It’s the end of the month, and the end of a holiday week. What better time to catch up on a few old stories with new updates?
Another week, another crippling cold. It is January, after all, and numbing cold is only to be expected. But expectations are the key to surviving Winter, especially one as brutal as this one. As long as you expect it will be deadly cold, the few days spent actually above freezing turn into a blessing. And there is always the greatest expectation of all – that this can’t last forever and some day it will be Spring.
Expectations are also the key to understanding predictions and the sinking feeling of disappointment when they don’t come true. Barataria has come under some fire for insisting that predictions are the key to a worthy blog’s identity, so it’s only natural that we should deal with three stories of expectations gone horribly wrong in today’s news.
The news whacked Wall Street and set off a slide of 1.4%. WalMart, the biggest retailer, reported slow growth and earnings below expectations for the second quarter. “The retail environment remains challenging in the U.S. and our international markets, as customers are cautious in their spending,” according to Chief Financial Officer Charles Holley. Should we be worried about it?
Probably not. While a turnaround consumer spending would be the quickest and easiest way to goose the economy and put people back to work, it shouldn’t come at the expense of fundamentals such as repairing household finances. A little caution now could make for a stronger economy in the long run – and that picture is continuing to look a bit brighter.
What charges can be brought against the biggest rogue traders out there? The answer, apparently, is just about anything the SEC can get to stick. After being humiliated in the US Senate and severely beaten to the punch by an aggressive NY District Attorney, they’re ready for action. But they can be forgiven if the actual charge is a bit less than impressive – it comes with a lifetime ban on trading, if not a jail sentence.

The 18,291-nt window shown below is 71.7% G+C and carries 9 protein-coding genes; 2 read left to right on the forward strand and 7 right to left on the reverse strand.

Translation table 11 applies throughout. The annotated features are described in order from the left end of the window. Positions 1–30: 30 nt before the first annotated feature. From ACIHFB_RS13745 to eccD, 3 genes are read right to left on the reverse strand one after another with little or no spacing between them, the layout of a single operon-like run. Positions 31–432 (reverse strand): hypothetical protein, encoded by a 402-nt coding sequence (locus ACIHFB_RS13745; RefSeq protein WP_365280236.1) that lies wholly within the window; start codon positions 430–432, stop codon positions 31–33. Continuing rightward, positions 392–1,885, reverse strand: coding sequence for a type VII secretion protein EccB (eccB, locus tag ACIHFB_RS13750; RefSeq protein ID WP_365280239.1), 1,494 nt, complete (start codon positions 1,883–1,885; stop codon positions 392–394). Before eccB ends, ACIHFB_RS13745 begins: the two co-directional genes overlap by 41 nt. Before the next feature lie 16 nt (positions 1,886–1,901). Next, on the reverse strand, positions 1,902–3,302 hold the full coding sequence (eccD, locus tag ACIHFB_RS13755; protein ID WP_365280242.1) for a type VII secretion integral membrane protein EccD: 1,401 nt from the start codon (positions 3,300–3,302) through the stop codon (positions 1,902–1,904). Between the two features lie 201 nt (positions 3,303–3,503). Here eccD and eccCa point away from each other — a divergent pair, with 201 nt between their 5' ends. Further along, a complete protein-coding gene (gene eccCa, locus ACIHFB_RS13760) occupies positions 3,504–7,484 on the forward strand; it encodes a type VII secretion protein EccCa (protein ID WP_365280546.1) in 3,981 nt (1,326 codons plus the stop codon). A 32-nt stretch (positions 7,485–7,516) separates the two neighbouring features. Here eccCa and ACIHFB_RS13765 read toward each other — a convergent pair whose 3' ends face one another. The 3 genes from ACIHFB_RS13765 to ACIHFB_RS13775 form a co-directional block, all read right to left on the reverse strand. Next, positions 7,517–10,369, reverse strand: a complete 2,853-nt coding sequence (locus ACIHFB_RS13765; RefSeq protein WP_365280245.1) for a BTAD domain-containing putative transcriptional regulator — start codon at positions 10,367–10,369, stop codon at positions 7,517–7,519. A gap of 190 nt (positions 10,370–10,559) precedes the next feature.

It’s a start. It comes about 5 years too late and may be a bit short of a landmark conviction, but it appears that a cadre of prosecutors and regulators are getting serious about doing their jobs. Is it in time to save Wall Street?
We live in an economy so through the looking glass that bad news is good news. So what constitutes actual bad news? Apparently, no news is potentially the worst news, although it is still shrugged off as nothing. So perhaps it’s really bad news after all, making it good news. It’s so hard to tell.
All we’re missing is a Mad Hatter. Everyone, change places!
The lack of news at hand is the lawsuit against JP Morgan filed by US Attorney Eric Holder alleging a violation of the Martin Act. That’s a somewhat obscure statute from 1921 that makes interesting lawsuits out of small violations. The reason this isn’t news is that it wasn’t even JP Morgan, as we know them, that has a problem – it’s from the firm of Bear, Stearns that they purchased in 2008 on its way underwater. And it involves mortgage problems that the industry supposedly corrected long ago. The White Rabbit is a solid four years late.
Or – is it really news after all? They picked up a lot of interesting stuff along the way, including some tidbits from Chase Manhattan Bank (aka Chased MadHatter) so is there more to come?